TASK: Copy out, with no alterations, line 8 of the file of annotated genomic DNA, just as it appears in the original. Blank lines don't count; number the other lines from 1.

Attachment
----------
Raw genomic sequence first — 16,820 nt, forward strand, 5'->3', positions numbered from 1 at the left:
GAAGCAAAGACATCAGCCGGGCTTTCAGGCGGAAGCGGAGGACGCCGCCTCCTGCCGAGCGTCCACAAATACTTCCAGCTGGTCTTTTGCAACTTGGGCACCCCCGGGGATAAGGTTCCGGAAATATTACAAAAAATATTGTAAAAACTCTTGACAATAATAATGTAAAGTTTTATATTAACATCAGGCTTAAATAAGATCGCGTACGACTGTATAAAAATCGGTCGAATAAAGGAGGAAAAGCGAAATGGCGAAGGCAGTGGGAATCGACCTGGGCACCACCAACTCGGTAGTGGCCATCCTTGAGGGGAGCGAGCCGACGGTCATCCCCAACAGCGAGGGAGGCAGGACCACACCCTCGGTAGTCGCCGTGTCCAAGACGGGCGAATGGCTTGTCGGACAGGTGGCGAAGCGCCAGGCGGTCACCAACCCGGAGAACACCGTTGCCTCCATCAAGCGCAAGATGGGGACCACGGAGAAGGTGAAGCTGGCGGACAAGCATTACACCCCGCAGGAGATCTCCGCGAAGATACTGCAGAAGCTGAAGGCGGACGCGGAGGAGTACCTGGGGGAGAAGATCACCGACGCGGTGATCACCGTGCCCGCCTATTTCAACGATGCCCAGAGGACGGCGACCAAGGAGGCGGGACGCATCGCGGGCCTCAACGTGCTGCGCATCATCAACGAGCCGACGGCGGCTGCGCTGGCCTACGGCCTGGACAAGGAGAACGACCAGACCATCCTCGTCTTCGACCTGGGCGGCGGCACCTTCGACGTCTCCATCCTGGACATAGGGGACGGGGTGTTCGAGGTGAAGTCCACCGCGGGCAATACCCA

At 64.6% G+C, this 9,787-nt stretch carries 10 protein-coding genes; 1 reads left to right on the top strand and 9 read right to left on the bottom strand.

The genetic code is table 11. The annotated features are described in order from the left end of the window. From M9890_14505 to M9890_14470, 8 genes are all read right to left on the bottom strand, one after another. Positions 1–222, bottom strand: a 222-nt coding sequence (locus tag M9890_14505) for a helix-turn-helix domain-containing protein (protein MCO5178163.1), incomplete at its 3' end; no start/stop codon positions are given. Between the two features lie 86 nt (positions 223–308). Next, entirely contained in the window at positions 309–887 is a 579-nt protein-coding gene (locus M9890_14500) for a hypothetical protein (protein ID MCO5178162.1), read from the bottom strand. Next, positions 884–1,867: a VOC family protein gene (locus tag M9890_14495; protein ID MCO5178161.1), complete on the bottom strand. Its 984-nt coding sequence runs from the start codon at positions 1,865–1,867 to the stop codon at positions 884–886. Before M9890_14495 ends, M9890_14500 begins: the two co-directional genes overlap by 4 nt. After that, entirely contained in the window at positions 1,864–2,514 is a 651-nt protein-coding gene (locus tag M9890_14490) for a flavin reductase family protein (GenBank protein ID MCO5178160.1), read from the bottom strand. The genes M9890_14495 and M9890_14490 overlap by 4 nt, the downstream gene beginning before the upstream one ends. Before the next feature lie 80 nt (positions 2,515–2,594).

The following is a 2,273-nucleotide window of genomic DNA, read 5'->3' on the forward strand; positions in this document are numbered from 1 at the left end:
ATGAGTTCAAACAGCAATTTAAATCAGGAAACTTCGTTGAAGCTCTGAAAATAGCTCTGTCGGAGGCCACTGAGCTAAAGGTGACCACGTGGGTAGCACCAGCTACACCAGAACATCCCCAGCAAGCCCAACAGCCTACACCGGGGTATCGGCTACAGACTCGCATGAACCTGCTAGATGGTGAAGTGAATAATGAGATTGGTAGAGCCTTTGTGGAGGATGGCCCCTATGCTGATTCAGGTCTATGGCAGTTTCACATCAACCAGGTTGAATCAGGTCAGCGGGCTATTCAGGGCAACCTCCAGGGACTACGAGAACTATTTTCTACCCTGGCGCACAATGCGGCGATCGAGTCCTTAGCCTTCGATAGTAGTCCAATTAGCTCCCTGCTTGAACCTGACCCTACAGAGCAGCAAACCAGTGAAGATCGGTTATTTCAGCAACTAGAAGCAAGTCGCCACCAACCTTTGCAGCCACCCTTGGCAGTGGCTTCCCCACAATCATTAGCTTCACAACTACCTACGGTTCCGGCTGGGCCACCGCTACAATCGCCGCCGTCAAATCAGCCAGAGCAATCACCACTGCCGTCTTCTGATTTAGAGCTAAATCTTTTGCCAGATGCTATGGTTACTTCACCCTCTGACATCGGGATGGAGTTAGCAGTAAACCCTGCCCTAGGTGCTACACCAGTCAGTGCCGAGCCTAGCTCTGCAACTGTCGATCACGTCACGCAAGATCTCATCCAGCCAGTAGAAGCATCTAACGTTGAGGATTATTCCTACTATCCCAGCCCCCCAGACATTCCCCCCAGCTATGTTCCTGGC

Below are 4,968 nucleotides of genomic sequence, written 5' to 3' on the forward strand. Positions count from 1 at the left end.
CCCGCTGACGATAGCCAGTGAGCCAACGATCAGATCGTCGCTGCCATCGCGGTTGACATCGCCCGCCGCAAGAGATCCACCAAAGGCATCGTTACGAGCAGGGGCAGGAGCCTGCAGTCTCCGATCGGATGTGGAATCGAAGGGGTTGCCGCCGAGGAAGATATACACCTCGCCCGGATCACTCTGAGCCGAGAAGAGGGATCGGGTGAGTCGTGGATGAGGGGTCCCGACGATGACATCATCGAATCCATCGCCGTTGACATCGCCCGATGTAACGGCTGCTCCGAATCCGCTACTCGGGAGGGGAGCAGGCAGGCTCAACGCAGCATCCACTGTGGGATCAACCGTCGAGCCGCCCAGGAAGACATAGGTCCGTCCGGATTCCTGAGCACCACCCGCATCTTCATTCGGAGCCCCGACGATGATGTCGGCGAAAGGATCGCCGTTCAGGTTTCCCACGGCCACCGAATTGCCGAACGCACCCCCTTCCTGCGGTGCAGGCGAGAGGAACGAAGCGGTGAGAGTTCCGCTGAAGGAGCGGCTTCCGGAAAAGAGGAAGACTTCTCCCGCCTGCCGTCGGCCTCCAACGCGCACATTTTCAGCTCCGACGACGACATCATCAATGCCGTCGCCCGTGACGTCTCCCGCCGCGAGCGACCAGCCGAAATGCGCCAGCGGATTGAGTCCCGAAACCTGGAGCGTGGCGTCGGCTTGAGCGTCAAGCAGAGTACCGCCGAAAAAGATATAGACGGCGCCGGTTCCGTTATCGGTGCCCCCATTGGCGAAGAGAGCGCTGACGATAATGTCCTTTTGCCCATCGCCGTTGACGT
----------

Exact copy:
CCCGCTGACGATAGCCAGTGAGCCAACGATCAGATCGTCGCTGCCATCGCGGTTGACATCGCCCGCCGCAAGAGATCCACCAAAGGCATCGTTACGAGCAGGGGCAGGAGCCTGCAGTCTCCGATCGGATGTGGAATCGAAGGGGTTGCCGCCGAGGAAGATATACACCTCGCCCGGATCACTCTGAGCCGAGAAGAGGGATCGGGTGAGTCGTGGATGAGGGGTCCCGACGATGACATCATCGAATCCATCGCCGTTGACATCGCCCGATGTAACGGCTGCTCCGAATCCGCTACTCGGGAGGGGAGCAGGCAGGCTCAACGCAGCATCCACTGTGGGATCAACCGTCGAGCCGCCCAGGAAGACATAGGTCCGTCCGGATTCCTGAGCACCACCCGCATCTTCATTCGGAGCCCCGACGATGATGTCGGCGAAAGGATCGCCGTTCAGGTTTCCCACGGCCACCGAATTGCCGAACGCACCCCCTTCCTGCGGTGCAGGCGAGAGGAACGAAGCGGTGAGAGTTCCGCTGAAGGAGCGGCTTCCGGAAAAGAGGAAGACTTCTCCCGCCTGCCGTCGGCCTCCAACGCGCACATTTTCAGCTCCGACGACGACATCATCAATGCCGTCGCCCGTGACGTCTCCCGCCGCGAGCGACCAGCCGAAATGCGCCAGCGGATTGAGTCCCGAAACCTGGAGCGTGGCGTCGGCTTGAGCGTCAAGCAGAGTACCGCCGAAAAAGATATAGACGGCGCCGGTTCCGTTATCGGTGCCCCCATTGGCGAAGAGAGCGCTGACGATAATGTCCTTTTGCCCATCGCCGTTGACGT